Why did the Bolsheviks Win the Russian Civil War?

Peter Anderson compares the tactics and resources of the two sides.

Bolshevik (1920) by Boris Kustodiev.

Reds versus Whites: an Overview

At one point during the Civil War, Leon Trotsky, the leader of the Communist Red Army, became so amused by the black market trading of weapons by his opponents, the Whites, that he sent a letter to his enemies thanking them for their help in supplying the Red Army.

The story speaks volumes about the failures of the corrupt White forces, for whom the heavy consumption of vodka and cocaine became commonplace. The dissolute lifestyle did not help White tactics: even a White minister of war declared that the White Army was characterised by 'ignorance and incompetence'. This contempt seemed to rub off on those who, in theory, were supporting the Whites. The British military official attached to the White forces became so disillusioned that he grew indifferent to the White fate and stated the cause was not 'worth the life of one British soldier'. The British prime minister, David Lloyd George, became so unwilling to fund the Whites that he declared he would rather see 'Russia Bolshevik than Britain bankrupt'. In any case the degree of attention that Lloyd George was prepared to devote to the issue must be subject to question, as he was to mistake the town of Kharkov for what he believed to be the name of a White general.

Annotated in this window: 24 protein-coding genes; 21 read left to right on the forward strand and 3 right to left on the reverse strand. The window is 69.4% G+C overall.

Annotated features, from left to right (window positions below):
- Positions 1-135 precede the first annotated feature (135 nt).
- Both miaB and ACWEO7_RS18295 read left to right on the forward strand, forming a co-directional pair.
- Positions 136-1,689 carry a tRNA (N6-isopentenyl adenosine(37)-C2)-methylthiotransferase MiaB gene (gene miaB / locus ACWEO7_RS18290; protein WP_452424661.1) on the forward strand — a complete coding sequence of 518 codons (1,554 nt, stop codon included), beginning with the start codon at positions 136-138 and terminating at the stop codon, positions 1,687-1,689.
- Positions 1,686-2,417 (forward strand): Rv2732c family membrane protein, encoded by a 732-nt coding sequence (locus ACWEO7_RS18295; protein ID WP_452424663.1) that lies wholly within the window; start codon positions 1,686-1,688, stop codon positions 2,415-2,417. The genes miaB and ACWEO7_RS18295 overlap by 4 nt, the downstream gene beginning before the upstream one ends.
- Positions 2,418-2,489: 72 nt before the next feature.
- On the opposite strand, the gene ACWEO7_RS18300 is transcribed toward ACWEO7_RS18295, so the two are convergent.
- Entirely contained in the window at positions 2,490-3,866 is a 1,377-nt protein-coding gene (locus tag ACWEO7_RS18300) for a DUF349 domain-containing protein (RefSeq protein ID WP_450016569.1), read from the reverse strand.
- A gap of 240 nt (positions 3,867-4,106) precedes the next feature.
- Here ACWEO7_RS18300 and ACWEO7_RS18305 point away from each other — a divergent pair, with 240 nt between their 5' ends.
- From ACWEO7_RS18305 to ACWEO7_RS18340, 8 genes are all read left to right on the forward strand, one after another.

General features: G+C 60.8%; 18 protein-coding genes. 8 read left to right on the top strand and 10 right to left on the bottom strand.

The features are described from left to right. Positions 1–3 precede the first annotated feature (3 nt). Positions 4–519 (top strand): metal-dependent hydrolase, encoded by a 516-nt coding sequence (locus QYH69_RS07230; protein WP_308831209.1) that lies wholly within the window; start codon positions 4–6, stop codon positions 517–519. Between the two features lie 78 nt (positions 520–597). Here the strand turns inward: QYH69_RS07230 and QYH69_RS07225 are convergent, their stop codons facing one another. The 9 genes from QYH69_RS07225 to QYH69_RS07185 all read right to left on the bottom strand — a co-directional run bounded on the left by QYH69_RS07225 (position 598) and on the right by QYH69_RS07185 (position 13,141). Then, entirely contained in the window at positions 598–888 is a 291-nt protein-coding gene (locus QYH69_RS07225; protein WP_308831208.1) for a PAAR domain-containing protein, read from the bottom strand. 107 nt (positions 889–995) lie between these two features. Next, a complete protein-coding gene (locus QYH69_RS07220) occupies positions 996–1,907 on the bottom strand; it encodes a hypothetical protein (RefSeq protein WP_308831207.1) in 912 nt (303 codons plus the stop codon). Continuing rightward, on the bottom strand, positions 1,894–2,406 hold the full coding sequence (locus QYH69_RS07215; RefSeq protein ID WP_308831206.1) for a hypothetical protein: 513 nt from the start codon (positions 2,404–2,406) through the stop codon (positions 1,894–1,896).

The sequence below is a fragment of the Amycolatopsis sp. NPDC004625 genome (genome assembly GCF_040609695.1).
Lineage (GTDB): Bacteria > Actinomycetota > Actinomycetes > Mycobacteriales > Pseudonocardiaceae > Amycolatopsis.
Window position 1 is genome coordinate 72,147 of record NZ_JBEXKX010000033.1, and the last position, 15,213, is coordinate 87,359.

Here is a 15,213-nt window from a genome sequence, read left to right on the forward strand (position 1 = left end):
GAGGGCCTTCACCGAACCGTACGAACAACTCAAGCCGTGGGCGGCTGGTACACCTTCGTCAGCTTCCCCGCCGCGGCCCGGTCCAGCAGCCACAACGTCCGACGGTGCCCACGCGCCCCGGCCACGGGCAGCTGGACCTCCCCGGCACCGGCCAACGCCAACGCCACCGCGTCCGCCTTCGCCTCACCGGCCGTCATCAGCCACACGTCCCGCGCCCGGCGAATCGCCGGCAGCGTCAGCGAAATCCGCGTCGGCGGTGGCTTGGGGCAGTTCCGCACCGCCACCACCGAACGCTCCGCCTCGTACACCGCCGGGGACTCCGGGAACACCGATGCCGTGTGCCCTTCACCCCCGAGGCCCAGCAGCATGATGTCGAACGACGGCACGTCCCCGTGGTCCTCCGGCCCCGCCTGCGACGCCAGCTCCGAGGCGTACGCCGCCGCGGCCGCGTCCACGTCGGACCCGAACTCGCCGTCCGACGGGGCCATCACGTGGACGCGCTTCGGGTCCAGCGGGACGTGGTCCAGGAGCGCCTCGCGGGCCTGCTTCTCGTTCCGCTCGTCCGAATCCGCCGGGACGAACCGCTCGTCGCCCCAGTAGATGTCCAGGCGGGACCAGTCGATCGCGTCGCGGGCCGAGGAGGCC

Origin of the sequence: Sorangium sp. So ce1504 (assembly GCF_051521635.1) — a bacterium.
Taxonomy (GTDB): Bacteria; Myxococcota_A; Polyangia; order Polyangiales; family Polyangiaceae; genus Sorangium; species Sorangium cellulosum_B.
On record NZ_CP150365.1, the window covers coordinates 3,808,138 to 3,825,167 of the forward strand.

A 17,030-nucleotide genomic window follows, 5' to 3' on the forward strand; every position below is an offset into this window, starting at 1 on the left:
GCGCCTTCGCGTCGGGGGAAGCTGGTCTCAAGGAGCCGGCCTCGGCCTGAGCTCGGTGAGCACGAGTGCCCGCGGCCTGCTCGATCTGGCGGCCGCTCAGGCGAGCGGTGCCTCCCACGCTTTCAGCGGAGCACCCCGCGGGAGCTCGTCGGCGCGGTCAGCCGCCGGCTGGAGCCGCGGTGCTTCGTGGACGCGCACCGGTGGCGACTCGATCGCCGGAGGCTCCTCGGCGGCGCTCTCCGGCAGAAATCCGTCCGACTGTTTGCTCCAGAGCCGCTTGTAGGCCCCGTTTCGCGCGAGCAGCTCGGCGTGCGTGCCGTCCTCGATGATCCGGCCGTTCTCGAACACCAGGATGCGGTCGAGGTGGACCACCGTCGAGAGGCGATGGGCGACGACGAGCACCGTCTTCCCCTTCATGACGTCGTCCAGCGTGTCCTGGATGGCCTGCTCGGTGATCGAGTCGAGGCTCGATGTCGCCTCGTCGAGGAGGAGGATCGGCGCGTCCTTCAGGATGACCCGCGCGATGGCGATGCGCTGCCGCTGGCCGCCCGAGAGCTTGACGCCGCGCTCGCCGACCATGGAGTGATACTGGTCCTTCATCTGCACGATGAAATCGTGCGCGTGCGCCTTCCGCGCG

Perhaps the biggest failure of the Whites was to ignore the demands for land of the peasantry, who made up 80 per cent of the population. As one of Kolchak's generals complained, the Whites failed to 'give the peasant the bird in the hand; they were even afraid to promise him the bird in the bush'.

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